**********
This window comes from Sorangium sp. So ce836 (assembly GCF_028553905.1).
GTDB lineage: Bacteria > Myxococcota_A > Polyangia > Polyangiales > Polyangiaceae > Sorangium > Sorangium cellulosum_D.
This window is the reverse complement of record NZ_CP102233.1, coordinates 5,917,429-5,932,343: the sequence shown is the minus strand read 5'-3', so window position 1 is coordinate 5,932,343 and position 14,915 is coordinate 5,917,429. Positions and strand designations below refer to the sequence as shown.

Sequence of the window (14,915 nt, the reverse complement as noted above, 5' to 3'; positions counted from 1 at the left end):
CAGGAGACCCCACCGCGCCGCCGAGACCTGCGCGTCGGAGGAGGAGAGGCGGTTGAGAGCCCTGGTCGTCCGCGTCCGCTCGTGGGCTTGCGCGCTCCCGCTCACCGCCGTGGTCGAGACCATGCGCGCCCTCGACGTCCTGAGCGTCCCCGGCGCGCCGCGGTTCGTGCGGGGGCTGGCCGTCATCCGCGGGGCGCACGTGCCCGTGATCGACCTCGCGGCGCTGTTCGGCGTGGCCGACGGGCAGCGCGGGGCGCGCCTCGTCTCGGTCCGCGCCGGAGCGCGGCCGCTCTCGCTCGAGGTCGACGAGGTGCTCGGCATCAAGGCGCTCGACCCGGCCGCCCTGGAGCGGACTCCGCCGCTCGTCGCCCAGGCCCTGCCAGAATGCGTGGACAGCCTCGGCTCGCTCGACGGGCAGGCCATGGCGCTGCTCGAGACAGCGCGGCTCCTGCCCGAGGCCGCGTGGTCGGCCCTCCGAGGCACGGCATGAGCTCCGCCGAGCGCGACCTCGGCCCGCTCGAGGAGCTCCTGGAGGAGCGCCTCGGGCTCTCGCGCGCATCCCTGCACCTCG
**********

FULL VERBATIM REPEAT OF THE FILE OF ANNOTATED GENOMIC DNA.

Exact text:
This window comes from Sorangium sp. So ce836 (assembly GCF_028553905.1).
GTDB lineage: Bacteria > Myxococcota_A > Polyangia > Polyangiales > Polyangiaceae > Sorangium > Sorangium cellulosum_D.
This window is the reverse complement of record NZ_CP102233.1, coordinates 5,917,429-5,932,343: the sequence shown is the minus strand read 5'-3', so window position 1 is coordinate 5,932,343 and position 14,915 is coordinate 5,917,429. Positions and strand designations below refer to the sequence as shown.

Sequence of the window (14,915 nt, the reverse complement as noted above, 5' to 3'; positions counted from 1 at the left end):
CAGGAGACCCCACCGCGCCGCCGAGACCTGCGCGTCGGAGGAGGAGAGGCGGTTGAGAGCCCTGGTCGTCCGCGTCCGCTCGTGGGCTTGCGCGCTCCCGCTCACCGCCGTGGTCGAGACCATGCGCGCCCTCGACGTCCTGAGCGTCCCCGGCGCGCCGCGGTTCGTGCGGGGGCTGGCCGTCATCCGCGGGGCGCACGTGCCCGTGATCGACCTCGCGGCGCTGTTCGGCGTGGCCGACGGGCAGCGCGGGGCGCGCCTCGTCTCGGTCCGCGCCGGAGCGCGGCCGCTCTCGCTCGAGGTCGACGAGGTGCTCGGCATCAAGGCGCTCGACCCGGCCGCCCTGGAGCGGACTCCGCCGCTCGTCGCCCAGGCCCTGCCAGAATGCGTGGACAGCCTCGGCTCGCTCGACGGGCAGGCCATGGCGCTGCTCGAGACAGCGCGGCTCCTGCCCGAGGCCGCGTGGTCGGCCCTCCGAGGCACGGCATGAGCTCCGCCGAGCGCGACCTCGGCCCGCTCGAGGAGCTCCTGGAGGAGCGCCTCGGGCTCTCGCGCGCATCCCTGCACCTCG